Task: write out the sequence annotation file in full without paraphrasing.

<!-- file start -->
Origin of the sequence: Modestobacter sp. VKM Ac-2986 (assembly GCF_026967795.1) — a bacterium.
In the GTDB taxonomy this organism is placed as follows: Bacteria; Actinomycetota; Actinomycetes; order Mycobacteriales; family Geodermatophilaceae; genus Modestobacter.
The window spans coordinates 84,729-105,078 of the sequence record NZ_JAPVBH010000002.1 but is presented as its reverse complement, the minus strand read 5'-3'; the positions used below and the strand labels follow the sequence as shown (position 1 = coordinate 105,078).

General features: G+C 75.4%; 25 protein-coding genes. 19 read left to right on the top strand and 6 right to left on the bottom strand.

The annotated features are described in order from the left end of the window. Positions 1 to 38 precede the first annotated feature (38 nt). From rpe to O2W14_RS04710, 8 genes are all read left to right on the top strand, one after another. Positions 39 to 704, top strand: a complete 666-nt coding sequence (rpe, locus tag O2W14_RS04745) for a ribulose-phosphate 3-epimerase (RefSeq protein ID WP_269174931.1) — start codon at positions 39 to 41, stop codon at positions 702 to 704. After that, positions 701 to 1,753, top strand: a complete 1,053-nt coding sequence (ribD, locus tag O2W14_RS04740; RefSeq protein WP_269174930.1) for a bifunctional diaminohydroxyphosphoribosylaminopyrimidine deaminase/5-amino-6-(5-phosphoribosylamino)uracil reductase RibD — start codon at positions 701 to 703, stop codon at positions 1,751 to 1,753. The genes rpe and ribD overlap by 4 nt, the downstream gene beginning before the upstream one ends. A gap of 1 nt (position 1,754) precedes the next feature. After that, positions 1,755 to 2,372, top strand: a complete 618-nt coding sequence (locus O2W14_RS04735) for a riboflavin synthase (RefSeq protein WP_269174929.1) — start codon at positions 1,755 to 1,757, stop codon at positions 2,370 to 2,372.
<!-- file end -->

Origin of the sequence: Modestobacter sp. VKM Ac-2986 (assembly GCF_026967795.1) — a bacterium.
In the GTDB taxonomy this organism is placed as follows: Bacteria; Actinomycetota; Actinomycetes; order Mycobacteriales; family Geodermatophilaceae; genus Modestobacter.
The window spans coordinates 84,729-105,078 of the sequence record NZ_JAPVBH010000002.1 but is presented as its reverse complement, the minus strand read 5'-3'; the positions used below and the strand labels follow the sequence as shown (position 1 = coordinate 105,078).

General features: G+C 75.4%; 25 protein-coding genes. 19 read left to right on the top strand and 6 right to left on the bottom strand.

The annotated features are described in order from the left end of the window. Positions 1 to 38 precede the first annotated feature (38 nt). From rpe to O2W14_RS04710, 8 genes are all read left to right on the top strand, one after another. Positions 39 to 704, top strand: a complete 666-nt coding sequence (rpe, locus tag O2W14_RS04745) for a ribulose-phosphate 3-epimerase (RefSeq protein ID WP_269174931.1) — start codon at positions 39 to 41, stop codon at positions 702 to 704. After that, positions 701 to 1,753, top strand: a complete 1,053-nt coding sequence (ribD, locus tag O2W14_RS04740; RefSeq protein WP_269174930.1) for a bifunctional diaminohydroxyphosphoribosylaminopyrimidine deaminase/5-amino-6-(5-phosphoribosylamino)uracil reductase RibD — start codon at positions 701 to 703, stop codon at positions 1,751 to 1,753. The genes rpe and ribD overlap by 4 nt, the downstream gene beginning before the upstream one ends. A gap of 1 nt (position 1,754) precedes the next feature. After that, positions 1,755 to 2,372, top strand: a complete 618-nt coding sequence (locus O2W14_RS04735) for a riboflavin synthase (RefSeq protein WP_269174929.1) — start codon at positions 1,755 to 1,757, stop codon at positions 2,370 to 2,372.